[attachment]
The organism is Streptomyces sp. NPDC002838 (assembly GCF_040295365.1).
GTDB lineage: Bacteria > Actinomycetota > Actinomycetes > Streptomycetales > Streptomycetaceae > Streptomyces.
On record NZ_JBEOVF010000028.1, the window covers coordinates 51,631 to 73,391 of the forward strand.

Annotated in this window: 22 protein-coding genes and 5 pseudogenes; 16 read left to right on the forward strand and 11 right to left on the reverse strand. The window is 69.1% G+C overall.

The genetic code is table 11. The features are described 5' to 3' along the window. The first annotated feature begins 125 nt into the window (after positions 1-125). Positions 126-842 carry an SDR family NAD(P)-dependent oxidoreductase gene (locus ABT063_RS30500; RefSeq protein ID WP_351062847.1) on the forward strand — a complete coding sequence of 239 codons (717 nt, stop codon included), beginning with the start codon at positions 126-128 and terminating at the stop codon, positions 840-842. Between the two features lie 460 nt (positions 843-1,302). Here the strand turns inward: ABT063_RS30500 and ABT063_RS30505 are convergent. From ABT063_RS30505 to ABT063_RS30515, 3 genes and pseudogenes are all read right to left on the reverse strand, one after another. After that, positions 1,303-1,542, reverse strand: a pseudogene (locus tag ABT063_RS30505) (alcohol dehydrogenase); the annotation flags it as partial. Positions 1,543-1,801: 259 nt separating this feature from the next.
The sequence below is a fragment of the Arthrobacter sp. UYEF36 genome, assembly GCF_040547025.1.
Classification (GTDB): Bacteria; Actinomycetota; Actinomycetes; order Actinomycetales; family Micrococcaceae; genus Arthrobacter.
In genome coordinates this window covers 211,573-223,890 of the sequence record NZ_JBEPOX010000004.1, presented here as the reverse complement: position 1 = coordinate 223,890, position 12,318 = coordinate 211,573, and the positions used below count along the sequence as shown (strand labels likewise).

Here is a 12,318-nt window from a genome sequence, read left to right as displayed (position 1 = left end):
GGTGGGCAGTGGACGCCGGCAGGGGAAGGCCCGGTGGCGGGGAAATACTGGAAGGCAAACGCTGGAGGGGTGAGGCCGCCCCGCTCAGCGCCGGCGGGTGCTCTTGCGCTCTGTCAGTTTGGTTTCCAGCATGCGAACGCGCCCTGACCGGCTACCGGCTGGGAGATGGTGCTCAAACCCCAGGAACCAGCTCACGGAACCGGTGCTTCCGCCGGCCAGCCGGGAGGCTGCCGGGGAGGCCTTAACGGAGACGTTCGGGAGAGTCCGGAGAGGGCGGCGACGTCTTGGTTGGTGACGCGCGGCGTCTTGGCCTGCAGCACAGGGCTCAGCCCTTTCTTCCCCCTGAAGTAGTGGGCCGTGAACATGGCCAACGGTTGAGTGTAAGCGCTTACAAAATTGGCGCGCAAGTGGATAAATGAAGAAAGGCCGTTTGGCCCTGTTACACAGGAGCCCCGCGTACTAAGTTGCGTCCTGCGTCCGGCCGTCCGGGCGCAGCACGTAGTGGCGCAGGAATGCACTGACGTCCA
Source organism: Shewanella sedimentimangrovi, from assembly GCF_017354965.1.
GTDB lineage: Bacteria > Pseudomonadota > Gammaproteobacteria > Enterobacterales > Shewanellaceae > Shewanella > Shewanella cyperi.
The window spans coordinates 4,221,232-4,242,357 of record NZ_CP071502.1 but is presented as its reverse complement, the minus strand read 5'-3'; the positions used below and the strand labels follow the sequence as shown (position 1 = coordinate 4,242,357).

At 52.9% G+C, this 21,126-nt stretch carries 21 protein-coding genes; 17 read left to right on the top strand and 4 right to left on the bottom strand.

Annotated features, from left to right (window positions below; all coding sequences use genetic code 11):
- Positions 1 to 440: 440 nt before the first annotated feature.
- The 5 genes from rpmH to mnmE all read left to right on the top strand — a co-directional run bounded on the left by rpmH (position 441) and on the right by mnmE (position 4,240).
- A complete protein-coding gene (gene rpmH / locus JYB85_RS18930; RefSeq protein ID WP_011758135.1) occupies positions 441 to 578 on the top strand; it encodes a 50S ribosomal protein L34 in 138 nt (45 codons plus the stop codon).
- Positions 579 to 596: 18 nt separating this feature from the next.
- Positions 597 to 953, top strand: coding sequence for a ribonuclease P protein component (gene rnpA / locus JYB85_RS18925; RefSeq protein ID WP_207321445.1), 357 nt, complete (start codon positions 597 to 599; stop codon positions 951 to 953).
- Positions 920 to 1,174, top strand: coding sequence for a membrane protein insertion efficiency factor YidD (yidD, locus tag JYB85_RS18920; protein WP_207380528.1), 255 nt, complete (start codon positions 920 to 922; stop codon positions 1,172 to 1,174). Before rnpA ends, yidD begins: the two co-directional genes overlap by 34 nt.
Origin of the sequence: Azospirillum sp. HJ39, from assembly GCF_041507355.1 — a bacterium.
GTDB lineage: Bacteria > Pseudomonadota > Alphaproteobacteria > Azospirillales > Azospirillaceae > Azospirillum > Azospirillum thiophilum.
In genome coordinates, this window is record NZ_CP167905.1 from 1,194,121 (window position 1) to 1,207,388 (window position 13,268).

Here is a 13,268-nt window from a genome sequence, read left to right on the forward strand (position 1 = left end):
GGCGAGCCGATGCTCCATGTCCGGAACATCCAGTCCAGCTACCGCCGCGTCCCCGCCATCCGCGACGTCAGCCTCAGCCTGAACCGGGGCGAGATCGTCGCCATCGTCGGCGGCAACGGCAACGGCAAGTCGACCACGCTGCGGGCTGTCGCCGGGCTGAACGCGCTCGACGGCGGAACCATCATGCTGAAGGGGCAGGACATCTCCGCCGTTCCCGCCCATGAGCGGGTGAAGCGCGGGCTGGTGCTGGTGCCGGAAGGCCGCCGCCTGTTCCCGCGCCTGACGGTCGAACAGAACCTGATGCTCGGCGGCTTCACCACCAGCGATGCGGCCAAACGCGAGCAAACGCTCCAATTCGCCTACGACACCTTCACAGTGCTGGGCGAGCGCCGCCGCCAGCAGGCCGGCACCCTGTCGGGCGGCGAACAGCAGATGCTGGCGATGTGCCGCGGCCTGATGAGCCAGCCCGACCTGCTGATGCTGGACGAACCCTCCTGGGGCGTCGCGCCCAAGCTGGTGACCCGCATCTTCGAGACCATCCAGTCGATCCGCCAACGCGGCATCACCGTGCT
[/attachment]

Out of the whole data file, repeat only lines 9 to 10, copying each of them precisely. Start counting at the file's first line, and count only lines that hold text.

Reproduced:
Here is a 12,318-nt window from a genome sequence, read left to right as displayed (position 1 = left end):
GGTGGGCAGTGGACGCCGGCAGGGGAAGGCCCGGTGGCGGGGAAATACTGGAAGGCAAACGCTGGAGGGGTGAGGCCGCCCCGCTCAGCGCCGGCGGGTGCTCTTGCGCTCTGTCAGTTTGGTTTCCAGCATGCGAACGCGCCCTGACCGGCTACCGGCTGGGAGATGGTGCTCAAACCCCAGGAACCAGCTCACGGAACCGGTGCTTCCGCCGGCCAGCCGGGAGGCTGCCGGGGAGGCCTTAACGGAGACGTTCGGGAGAGTCCGGAGAGGGCGGCGACGTCTTGGTTGGTGACGCGCGGCGTCTTGGCCTGCAGCACAGGGCTCAGCCCTTTCTTCCCCCTGAAGTAGTGGGCCGTGAACATGGCCAACGGTTGAGTGTAAGCGCTTACAAAATTGGCGCGCAAGTGGATAAATGAAGAAAGGCCGTTTGGCCCTGTTACACAGGAGCCCCGCGTACTAAGTTGCGTCCTGCGTCCGGCCGTCCGGGCGCAGCACGTAGTGGCGCAGGAATGCACTGACGTCCA